Net saving jumped by $125bn to $728bn in the first quarter. There was no pick-up in April. Retail sales were flat.
It is now more likely than not that US economy has dropped through the Fed's stall-speed threshold of two consecutive quarters below 2pc growth. Exactly how far below is unclear. The Fed uses its own growth measure - gross domestic income (GDI) - and this data has not yet been published.
The stall speed concept is soft science but not to be ignored. "Output tends to transition to a slow-growth phase at the end of expansions," said a Fed research paper.
Much now depends on China, where the economy is starting to look "Japanese". Dario Perkins from Lombard Street Research says the Chinese economy is in a much deeper downturn than admitted so far by the authorities. It probably contracted outright in the first quarter.
Electricity use has turned negative. Rail freight has been falling at near double-digit rates. What began as a deliberate move by Beijing to choke off a credit bubble has taken on a life of its own, evolving into a primordial balance-sheet purge.
It was inevitable that China's investment bubble would lead to vast inventory of unsold property. The country produced more cement between 2011 and 2013 than the US in the 20th Century -
Mr Perkins said China is now in a “classic debt deflation spiral” as excess capacity holds down prices. Factory gate inflation is now minus 4.6pc. This in turn is tightening the noose further by pushing up real borrowing costs.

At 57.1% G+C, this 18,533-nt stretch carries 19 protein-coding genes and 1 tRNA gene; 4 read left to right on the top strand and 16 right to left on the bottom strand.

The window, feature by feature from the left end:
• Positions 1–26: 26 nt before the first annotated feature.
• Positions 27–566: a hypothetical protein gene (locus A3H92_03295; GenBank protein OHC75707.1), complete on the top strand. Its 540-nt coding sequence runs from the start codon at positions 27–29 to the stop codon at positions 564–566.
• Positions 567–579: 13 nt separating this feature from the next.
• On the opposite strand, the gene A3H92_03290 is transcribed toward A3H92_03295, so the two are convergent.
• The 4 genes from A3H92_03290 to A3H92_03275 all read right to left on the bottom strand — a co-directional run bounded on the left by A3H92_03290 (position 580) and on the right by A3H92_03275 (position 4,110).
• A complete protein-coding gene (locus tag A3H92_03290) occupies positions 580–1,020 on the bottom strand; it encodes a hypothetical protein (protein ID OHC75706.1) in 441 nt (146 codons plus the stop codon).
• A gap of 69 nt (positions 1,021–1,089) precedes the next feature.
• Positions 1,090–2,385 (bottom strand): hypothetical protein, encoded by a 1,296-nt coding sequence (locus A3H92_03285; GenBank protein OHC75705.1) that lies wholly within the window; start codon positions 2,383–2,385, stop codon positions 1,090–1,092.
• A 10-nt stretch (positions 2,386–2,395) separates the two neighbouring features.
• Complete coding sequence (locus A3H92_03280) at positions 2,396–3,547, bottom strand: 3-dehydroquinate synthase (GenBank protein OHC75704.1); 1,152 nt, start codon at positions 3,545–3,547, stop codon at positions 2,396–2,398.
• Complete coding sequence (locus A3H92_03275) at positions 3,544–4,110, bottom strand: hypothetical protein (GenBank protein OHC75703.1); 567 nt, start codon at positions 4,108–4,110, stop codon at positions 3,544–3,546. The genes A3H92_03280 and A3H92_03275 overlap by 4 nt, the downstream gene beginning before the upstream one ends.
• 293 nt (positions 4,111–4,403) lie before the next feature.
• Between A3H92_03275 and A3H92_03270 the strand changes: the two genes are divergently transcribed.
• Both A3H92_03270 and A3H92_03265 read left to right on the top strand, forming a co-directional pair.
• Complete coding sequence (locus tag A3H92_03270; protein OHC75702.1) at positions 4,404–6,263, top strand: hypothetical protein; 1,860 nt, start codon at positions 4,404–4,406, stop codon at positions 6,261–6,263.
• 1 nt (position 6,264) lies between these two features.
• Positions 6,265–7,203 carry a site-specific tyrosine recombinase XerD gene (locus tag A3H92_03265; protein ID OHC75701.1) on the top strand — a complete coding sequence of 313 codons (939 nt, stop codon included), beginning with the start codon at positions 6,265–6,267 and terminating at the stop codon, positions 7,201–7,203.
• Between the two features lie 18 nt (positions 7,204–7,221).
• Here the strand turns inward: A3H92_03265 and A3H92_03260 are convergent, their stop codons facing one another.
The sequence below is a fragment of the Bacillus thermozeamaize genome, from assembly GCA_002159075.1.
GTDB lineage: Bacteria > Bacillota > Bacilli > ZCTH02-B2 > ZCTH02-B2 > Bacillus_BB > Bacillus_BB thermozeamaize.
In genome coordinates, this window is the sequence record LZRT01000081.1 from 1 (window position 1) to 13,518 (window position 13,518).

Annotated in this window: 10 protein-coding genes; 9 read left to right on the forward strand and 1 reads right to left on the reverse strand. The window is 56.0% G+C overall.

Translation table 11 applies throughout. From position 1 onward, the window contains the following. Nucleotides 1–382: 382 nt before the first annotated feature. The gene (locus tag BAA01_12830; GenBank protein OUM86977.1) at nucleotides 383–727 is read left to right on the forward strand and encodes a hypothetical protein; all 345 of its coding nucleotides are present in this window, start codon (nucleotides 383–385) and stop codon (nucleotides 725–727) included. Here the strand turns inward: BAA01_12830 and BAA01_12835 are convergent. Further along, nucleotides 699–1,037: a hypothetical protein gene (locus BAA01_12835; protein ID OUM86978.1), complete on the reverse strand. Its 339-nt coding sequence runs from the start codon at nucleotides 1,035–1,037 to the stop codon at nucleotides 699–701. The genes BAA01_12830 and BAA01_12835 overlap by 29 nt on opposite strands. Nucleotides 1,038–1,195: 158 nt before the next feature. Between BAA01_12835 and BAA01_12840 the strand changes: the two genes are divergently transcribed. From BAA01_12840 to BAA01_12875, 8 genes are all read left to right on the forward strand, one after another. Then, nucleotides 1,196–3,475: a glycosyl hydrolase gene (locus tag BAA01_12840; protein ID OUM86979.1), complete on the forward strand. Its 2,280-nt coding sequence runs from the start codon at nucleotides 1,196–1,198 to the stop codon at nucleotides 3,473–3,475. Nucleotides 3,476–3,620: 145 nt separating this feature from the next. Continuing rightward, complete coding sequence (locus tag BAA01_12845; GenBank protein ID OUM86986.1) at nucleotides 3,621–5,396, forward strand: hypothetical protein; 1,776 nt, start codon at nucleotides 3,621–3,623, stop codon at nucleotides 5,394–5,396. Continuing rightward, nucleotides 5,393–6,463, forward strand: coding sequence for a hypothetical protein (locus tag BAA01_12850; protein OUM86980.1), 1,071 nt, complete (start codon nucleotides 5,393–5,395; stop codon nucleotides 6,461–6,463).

The Chinese authorities have so far resisted the temptation to flood the system with fresh stimulus, fearing that this would store up even greater trouble.
They have taken steps to offset a clampdown on local government spending and avert a “fiscal cliff” that might otherwise have occurred. They have loosened policy for banks just enough to offset the contractionary effects of capital flight. But they have not yet come to the rescue.
This matters enormously. Andrew Roberts from RBS says China accounted for 85pc of all global growth in 2012, 54pc in 2013, and 30pc in 2014. This is likely to fall to 24pc this year. “If there is only one statistic that you need to know in the world right now, this is it,” he said.
The effects are being felt across Asia. Japan keeps disappointing. Its exports to China have fallen 15pc over the last year. Korea is flirting with recession.
Russia, Brazil, Argentina, and Venezuela are all contracting sharply, casualties of the China-driven commodity bust. The UN says the growth rate for the emerging market nexus (ex-China) has dropped to 2.3pc from an average of 6.5pc in the glory years of 2004-2007.
Europe is doing better but it is hardly a boom. The eurozone is contributing little to global demand. The region has displaced China and to become the world's "saver of last resort" - or its biggest black hole in the view of critics - exploiting the weaker euro to rack up a current account surplus of $358bn.
It is far from clear whether Europe can act as an engine of world recovery. The composite purchasing managers index (PMI) for services and manufacturing slipped in May, and new orders fell. Oxford Economics thinks the “sugar rush” from quantitative easing may be wearing off.
HSBC's Mr King says the global authorities face awful choices if the world economy hits the reefs in its current condition. The last resort may have to be "helicopter money", a radically different form of QE that injects money directly into the veins of economy by funding government spending.
It is a Rubicon that no central bank wishes to cross, though the Bank of Japan is already in up to the knees.
The imperative is to avoid any premature tightening or policy error that could crystallize the danger. As Mr King puts it acidly. "Many – including the owner of the Titanic – thought it was unsinkable: its designer, however, was quick to point out that 'She is made of iron, sir, I assure you she can'."